4. European content exports are hampered by cultural and linguistic specifics and diverging public support policies.
Recommendation: Introduce a financial support program for creating and distributing audiovisual works beyond national/regional borders. Harmonize access to venture capital across member states, and finally, fund research into technologies that help overcome linguistic barriers and improve content production and distribution.
5. Online and offline broadcasters, telecoms and information service providers are subject to different rules in the same marketplace.
Recommendation: Provide equitable regulatory and fiscal principles whenever economic players compete – online or offline, and inside or outside the EU.
6. Competition rules have not kept pace with disruptive changes in the Internet.
Recommendation: Monitor developments in the online and offline environment, and cause competent authorities to take effective action when such developments threaten competition and/or innovation.
7. EU Citizens are not treated equally due to websites being blocked because you are situated in a particular country. Similarly, content acquired in one country may not be accessible in another country.
Recommendation: Industry must commit to develop legal content offerings that can be consumed regardless of geographic location and from any device. This needs to be supported by regulation leading to justifiable data roaming prices and clarity on net-neutrality, in particular preventing anti-competitive practices, establishing fundamental Internet rights, and increased transparency.
8. Content distribution and consumption is hampered by lack of high-speed Internet access.
Recommendation: Provide EU citizens with high-speed fixed and mobile network connections. This must be supported by a pro-competitive, pro-investment policy framework which incentivize the huge investments needed in these next generation networks.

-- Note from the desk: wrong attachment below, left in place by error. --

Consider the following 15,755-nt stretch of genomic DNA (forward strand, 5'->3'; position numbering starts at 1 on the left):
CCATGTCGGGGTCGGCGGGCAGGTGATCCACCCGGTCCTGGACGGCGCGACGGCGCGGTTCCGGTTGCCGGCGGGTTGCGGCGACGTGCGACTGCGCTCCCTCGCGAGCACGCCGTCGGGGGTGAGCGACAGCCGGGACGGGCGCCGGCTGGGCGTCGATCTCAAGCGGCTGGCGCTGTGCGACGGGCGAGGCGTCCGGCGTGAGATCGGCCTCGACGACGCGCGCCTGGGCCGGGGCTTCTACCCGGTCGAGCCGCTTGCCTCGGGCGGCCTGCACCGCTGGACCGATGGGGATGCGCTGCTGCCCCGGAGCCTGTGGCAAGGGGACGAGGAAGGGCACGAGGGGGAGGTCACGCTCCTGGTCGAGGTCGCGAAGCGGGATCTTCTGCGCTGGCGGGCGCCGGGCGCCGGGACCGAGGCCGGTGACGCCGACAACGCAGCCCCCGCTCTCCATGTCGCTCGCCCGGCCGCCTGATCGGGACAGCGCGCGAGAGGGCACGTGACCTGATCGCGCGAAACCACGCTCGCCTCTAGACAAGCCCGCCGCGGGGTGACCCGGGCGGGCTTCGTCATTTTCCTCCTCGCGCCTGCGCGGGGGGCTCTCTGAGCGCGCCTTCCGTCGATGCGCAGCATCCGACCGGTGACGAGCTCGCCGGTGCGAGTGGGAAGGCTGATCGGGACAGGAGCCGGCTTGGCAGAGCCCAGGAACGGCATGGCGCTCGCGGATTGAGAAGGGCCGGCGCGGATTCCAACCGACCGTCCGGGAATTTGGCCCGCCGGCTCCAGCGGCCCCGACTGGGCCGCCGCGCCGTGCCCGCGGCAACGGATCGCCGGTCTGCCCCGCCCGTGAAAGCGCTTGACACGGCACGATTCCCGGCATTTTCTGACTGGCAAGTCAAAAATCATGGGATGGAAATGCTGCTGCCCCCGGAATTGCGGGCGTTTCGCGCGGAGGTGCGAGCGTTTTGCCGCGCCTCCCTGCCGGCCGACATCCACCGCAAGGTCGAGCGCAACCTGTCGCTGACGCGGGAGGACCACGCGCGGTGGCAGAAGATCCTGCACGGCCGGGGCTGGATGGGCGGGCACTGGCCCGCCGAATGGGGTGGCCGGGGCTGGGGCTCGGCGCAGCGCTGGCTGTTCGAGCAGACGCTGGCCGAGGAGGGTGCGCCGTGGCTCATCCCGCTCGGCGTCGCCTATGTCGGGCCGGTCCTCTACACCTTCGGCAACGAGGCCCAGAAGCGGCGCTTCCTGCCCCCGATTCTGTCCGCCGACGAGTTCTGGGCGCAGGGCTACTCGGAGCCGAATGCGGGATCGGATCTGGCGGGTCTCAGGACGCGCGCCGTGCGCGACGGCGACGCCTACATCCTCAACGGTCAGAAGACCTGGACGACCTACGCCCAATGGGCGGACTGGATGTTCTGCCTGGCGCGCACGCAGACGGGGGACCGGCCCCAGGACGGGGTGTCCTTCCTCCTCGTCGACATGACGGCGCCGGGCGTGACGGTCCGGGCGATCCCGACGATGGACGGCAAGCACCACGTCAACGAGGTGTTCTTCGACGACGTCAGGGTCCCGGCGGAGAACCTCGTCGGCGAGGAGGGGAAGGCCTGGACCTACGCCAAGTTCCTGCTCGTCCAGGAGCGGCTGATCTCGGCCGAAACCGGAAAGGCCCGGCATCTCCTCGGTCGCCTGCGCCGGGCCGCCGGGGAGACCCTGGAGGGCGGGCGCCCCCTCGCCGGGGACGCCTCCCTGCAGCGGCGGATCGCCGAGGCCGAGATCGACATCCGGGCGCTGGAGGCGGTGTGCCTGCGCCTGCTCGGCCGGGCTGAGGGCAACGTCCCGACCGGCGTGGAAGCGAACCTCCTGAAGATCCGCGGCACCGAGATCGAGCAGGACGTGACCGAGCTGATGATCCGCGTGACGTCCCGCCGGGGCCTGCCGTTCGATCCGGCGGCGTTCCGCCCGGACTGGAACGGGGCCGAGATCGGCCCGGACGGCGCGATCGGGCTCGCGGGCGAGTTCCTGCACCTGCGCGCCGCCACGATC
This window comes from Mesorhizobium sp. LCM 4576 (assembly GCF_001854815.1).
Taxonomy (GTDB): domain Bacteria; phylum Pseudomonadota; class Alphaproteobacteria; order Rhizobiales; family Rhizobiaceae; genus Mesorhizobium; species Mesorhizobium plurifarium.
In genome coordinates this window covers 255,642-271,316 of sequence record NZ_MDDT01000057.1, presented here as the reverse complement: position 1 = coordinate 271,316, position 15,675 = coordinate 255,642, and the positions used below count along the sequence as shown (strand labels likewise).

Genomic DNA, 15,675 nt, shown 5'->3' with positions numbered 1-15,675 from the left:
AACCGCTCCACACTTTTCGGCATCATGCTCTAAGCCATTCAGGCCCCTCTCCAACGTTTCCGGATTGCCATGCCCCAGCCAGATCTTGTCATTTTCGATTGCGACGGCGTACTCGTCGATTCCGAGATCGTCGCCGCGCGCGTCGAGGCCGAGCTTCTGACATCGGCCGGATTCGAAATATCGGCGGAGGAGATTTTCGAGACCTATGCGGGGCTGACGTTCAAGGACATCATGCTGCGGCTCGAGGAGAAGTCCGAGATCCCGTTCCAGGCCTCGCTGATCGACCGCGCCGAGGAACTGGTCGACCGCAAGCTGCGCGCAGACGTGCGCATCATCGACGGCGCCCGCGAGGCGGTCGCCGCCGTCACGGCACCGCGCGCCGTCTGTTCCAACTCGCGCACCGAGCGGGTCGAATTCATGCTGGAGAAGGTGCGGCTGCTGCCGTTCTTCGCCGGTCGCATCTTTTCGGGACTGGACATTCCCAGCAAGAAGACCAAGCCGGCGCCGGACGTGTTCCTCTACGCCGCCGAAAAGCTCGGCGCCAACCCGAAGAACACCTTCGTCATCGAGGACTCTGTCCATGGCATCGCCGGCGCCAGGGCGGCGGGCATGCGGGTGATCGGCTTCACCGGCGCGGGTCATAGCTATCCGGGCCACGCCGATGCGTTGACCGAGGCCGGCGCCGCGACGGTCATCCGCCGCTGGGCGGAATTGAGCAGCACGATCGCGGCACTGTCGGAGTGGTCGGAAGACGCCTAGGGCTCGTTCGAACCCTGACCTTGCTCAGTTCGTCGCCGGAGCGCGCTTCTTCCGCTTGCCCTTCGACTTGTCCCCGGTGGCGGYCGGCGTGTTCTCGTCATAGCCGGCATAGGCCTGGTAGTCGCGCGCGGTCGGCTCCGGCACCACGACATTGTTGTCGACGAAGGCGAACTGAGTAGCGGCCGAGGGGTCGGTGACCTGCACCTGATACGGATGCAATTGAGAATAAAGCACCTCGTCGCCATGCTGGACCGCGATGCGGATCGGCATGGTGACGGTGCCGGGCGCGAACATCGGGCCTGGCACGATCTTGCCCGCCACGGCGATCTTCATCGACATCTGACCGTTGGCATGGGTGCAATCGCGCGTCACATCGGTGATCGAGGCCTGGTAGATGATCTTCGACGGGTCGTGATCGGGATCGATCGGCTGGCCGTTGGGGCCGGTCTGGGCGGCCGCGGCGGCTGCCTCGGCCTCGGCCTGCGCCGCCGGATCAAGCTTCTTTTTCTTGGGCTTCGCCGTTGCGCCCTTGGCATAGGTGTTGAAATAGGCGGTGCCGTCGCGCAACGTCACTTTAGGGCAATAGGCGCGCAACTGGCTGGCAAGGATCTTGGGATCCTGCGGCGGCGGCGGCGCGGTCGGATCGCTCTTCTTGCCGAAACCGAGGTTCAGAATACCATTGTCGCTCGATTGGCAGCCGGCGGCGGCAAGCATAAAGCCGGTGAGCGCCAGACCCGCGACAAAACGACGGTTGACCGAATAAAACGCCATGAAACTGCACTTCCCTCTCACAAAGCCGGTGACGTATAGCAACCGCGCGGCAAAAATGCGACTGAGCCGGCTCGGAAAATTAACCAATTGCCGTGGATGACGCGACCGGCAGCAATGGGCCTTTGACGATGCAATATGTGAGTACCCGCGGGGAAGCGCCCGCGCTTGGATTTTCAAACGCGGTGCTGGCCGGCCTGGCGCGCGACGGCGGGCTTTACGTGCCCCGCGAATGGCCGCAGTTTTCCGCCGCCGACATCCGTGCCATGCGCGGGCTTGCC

Neelie Kroes accepted a request to meet actor Hugh Grant (pictured below) last night to discuss his concerns about failure of media self-regulation in UK and the need to protect media pluralism. Kroes accepted that self-regulation had indeed failed in the UK but also warned that too much regulation or the wrong regulation can also have terrible effects (recalling the situation in Hungary, for example).
EC Vice-President Kroes discussed these recommendations in a speech at the European Parliament today:
“Yes, we need more innovation; yes, we need more fast broadband. And yes, we need the rules and mentality to try out new business models; models with the scale needed for pan-European success. Because, in a tough global market, these technologies can give a much-needed boost to the media sector. And in fact to almost every other sector, too.”
On governments and the media:
“… I don't want to rush to regulation. In some cases regulation can support freedom. But if our aim is to separate the media from governments or parliaments, then the risk is that regulation does exactly the opposite. In recent cases, NGOs, journalists and Members of Parliament complained that we did not have sufficient power or that we did not intervene enough in this area. Well, they would be the first to complain if we ended up with too much power, or intervened too much. And rightly so.”
And the important questions are:
“Does more need to be done to safeguard media freedom and pluralism? Who should do it? And what are the best tools to use?”
The EU Media Futures Forum: ec.europa.eu/information_society/media_taskforce/pluralism/forum/index_en.htm